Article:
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Summary: features include dark brown to red brown, umbonate cap, pallid young gills, whitish stem darkening from base upward, membranous veil that is striate on upper surface, mild odor and taste, woodland habitat, dull brown to dark brown spore deposit, large spores and 2-spored basidia; Breitenbach(4) give Agrocybe brunneola (Fr.) Watling as a synonym of Agrocybe erebia (Fr.) Kuehner, but Watling describes them separately; collections from BC deposited at University of British Columbia, occurs in WA (Andrew Parker, pers. comm.)
Cap: (1.7)2.5-6cm across, convex expanding only slightly when old, nearly always retaining broad umbo, margin wavy; hygrophanous, "cigar brown to date brown when fresh with slight flush of purplish date, becoming clay buff or pale milky coffee on drying"; "slightly viscid, matt when dry, smooth or becoming wrinkled with age", margin striate when old, only sometimes with veil fragments, (Watling), 3-6cm across, "convex-flattened with broad umbo; deep reddish brown to umber when moist, paler dull clay-brown when dry", (Phillips); 3-6cm across, "convex becoming flattened with broad umbo"; dark brown to dark reddish brown; viscid soon dry, bald, (Hermanson)
Flesh: pale snuff brown throughout or darker in stem base, darkening throughout with maturity, (Watling), pale brown (Phillips), brownish (Hermanson)
Gills: uncinate to adnate often with distinct tooth, rather distant, broad; "pale clay buff or milky coffee at first then almost date brown", margin white; margin flocculose, (Watling), "adnate to often decurrent; pallid then deep umber brown", (Phillips) adnate to +/- decurrent, subdistant, broad, interveined; pale brown then rust brown, (Hermanson), attached to slightly decurrent, close to subdistant, often interveined, pale brown becoming dull brown at maturity, (Bessette)
Stem: 2-6cm x 0.35-0.8cm, equal or slightly swollen; "whitish throughout at first, darkening to cigar brown from base upwards with age"; striate in upper part (striations often joining up with gills), silky fibrillose in lower part, (Watling), 6-8cm x 0.6-1.2cm, equal; whitish, then darkening brown from base upward, (Phillips), 3-7cm x 0.3-1cm, equal; pallid near top, dull brown lower down; fibrillose in lower part and pruinose near top, (Hermanson)
Veil: ring membranous, narrow, white, striate above, soon collapsing, (Watling), ring prominent when young but soon torn and easily lost, whitish with striations superiorly, (Phillips), membranous, pallid, thin, tends to collapse, ring sometimes disappears, (Hermanson)
Odor: not distinctive (Watling, Phillips)
Taste: pleasant (Watling), not distinctive (Phillips)
Microscopic spores: spores 9-13(15) x (5)6-7 microns, elongate elliptic in face view, slightly boletoid in side view, ochraceous in water and alkali, germ pore absent; basidia 2-spored, cylindric-clavate, colorless; pleurocystidia few to numerous, lageniform, 50-80 x 12-16 microns, head obtuse ((4)6-9 microns broad), colorless, granular-punctate at apices, cheilocystidia variable, vesiculose to ventricose or even clavate, 30-60 x 8-25 microns, colorless; cap cuticle "a hymeniform layer of balloon-shaped to pyriform cells" 9-15 microns broad; stem cuticle of filamentous hyphae supporting at stem-apex sterile cells similar to cheilocystidia; clamp connections not seen, (Watling), spores 11-15.5 x 5-6.5 microns, elliptic, (Phillips), spores 11-15.5 x 5-6.5 microns, germ pore absent, apex snout-like; basidia 2-spored; pleurocystidia 50-75 x 9-15 microns, narrowly fusoid-ventricose [spindle-shaped - wider in middle], apex obtuse, cheilocystidia 26-35 x 10-16 microns, ventricose and apex broadly rounded, or similar to pleurocystidia, (Hermanson)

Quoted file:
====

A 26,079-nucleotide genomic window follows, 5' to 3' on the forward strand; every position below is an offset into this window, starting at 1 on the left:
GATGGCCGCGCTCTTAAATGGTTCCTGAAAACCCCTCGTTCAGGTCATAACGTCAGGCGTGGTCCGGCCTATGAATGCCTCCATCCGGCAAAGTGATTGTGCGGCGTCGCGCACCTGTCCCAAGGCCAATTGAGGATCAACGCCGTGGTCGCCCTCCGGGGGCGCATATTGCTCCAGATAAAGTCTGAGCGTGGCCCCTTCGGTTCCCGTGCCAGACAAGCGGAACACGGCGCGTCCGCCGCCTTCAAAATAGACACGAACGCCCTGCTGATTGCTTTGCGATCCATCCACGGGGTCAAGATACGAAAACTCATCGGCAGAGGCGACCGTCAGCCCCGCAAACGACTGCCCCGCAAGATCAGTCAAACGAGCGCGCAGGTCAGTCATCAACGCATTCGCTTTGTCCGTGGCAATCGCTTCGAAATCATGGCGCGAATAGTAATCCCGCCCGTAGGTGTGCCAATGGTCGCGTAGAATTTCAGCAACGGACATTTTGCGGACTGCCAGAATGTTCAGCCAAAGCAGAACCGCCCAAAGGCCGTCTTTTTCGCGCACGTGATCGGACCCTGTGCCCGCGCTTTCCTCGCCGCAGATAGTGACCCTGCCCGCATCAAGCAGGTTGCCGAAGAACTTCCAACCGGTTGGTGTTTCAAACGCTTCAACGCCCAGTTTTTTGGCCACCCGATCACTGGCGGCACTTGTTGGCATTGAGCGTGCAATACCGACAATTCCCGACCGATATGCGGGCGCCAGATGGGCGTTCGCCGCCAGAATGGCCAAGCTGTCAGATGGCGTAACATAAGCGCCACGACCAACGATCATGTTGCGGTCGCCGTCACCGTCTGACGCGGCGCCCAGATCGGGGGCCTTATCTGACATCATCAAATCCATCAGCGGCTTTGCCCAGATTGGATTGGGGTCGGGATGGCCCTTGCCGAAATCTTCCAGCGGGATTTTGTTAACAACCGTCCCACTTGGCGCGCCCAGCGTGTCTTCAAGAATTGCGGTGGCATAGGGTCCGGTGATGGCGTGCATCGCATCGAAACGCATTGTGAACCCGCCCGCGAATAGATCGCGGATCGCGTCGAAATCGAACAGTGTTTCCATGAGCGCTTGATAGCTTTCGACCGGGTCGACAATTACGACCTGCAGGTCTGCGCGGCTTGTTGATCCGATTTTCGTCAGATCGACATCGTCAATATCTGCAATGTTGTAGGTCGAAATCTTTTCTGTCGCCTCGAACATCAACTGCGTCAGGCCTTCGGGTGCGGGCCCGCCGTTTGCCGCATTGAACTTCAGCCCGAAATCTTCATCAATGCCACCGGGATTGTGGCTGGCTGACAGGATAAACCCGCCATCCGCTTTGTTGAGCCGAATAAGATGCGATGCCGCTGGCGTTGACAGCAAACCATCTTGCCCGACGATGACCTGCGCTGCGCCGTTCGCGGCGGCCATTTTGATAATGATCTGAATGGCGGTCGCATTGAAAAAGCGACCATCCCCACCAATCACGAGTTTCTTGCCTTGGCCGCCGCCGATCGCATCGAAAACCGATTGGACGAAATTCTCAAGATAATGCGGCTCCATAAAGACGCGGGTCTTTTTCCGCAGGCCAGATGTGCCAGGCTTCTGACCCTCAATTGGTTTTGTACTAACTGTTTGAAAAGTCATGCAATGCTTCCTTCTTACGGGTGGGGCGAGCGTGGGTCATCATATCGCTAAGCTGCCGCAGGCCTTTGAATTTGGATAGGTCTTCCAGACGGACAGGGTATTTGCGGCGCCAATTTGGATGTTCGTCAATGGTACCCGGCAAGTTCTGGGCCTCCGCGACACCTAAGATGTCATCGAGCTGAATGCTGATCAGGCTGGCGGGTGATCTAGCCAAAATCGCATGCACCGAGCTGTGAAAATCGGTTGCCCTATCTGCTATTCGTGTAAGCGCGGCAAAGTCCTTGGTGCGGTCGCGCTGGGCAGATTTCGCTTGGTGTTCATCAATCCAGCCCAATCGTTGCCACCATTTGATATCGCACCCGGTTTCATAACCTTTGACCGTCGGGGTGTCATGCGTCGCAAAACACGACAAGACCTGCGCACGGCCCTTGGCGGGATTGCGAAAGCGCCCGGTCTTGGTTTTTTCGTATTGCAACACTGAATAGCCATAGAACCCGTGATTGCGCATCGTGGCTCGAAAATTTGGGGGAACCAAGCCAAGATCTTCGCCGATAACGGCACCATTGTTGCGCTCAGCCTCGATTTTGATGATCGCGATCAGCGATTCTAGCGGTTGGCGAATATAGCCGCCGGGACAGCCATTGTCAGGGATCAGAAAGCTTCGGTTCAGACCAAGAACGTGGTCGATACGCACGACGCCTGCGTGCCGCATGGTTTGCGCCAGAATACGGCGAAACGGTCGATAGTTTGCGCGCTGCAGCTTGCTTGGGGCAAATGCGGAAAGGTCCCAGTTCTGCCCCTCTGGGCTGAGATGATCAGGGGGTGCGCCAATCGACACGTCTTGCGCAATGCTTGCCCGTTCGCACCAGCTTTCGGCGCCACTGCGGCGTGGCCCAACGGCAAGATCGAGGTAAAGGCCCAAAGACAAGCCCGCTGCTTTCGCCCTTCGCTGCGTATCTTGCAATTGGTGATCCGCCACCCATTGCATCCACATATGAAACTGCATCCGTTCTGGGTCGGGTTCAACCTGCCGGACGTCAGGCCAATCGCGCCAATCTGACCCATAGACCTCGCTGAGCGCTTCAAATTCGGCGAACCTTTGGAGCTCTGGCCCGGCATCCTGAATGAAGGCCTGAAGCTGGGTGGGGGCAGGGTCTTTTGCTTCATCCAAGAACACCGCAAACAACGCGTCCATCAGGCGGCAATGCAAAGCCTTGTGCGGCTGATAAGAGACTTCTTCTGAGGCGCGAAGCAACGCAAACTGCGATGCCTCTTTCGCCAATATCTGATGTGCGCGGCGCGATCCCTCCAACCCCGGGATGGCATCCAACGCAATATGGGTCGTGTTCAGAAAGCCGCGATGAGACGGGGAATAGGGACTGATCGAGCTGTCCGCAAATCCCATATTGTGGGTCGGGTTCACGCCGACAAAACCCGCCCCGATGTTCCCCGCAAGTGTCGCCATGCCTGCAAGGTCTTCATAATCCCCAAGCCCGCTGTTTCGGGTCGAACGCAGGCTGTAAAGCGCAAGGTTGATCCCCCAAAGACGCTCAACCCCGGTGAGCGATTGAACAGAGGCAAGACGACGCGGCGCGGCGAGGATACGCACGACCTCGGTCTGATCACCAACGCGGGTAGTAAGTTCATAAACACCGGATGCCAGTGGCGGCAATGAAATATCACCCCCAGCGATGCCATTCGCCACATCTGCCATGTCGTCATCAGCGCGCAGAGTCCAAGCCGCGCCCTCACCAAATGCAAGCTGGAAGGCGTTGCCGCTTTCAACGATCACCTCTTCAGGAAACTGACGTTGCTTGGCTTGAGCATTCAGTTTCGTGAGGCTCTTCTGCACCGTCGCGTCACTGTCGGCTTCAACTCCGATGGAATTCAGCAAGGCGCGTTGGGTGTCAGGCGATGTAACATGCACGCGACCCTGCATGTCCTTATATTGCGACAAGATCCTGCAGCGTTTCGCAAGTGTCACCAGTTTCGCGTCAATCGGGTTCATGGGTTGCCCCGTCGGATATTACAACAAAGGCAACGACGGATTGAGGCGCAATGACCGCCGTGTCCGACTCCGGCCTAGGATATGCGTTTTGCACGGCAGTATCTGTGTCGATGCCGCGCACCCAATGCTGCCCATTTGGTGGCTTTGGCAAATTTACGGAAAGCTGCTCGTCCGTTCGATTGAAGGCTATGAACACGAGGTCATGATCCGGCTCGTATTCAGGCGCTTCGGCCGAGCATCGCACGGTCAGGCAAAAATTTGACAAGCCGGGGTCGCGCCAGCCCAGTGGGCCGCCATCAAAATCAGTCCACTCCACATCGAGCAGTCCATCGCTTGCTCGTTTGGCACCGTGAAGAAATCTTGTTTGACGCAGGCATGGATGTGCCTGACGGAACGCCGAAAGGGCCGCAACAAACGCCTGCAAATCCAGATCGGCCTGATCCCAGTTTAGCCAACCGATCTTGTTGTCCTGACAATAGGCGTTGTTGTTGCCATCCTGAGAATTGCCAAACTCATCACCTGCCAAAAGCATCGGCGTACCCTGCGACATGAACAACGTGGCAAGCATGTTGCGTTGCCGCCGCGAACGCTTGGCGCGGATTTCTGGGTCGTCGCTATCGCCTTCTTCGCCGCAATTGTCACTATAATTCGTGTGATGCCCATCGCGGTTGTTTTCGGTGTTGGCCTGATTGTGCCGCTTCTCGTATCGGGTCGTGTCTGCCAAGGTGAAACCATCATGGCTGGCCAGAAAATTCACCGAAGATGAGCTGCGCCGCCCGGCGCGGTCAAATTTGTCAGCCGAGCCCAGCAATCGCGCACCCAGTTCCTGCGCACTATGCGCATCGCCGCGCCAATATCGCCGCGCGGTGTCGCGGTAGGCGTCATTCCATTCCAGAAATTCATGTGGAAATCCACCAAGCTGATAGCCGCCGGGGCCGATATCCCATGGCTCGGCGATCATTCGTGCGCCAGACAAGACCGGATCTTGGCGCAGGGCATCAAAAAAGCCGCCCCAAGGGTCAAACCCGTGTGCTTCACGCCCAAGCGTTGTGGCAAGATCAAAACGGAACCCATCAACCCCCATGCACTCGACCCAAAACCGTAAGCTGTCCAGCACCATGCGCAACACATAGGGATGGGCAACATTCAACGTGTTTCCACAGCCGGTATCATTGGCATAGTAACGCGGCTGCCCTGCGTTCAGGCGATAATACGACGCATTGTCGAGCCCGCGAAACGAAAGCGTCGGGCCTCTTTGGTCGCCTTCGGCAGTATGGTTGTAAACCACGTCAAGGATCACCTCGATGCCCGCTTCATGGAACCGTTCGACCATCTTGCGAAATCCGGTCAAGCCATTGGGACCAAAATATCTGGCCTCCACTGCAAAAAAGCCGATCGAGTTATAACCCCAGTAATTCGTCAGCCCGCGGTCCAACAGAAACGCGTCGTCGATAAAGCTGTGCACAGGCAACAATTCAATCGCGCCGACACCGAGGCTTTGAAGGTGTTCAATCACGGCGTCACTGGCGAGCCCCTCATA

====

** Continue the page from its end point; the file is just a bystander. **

Spore deposit: dull brown (Phillips, Bessette), very dark brown (Hermanson), snuff brown (Watling)
Habitat / Range
on soil in damp woods (Phillips), scattered to gregarious "in hardwoods and conifer woods, on bare soil or in leaf litter, edges of forests, forest tracks", summer to fall, (Hermanson), in small groups on edges of woodland tracks, in shrubberies, on shady hedge banks, (Watling for Britain)
Agrocybe brunneola has longer spores, non-striate ring, numerous persistent flecks of veil retained on cap margin even when old and prominent decurrent tooth on gills, (Watling)
Recommended citation: Author, Date. Page title. In Klinkenberg, Brian. (Editor) 2019. E-Flora BC:
Electronic Atlas of the Plants of British Columbia [eflora.bc.ca]. Lab for
Advanced Spatial Analysis, Department of Geography, University of British
Columbia, Vancouver. [Accessed:
22/10/2019 2:26:59 AM
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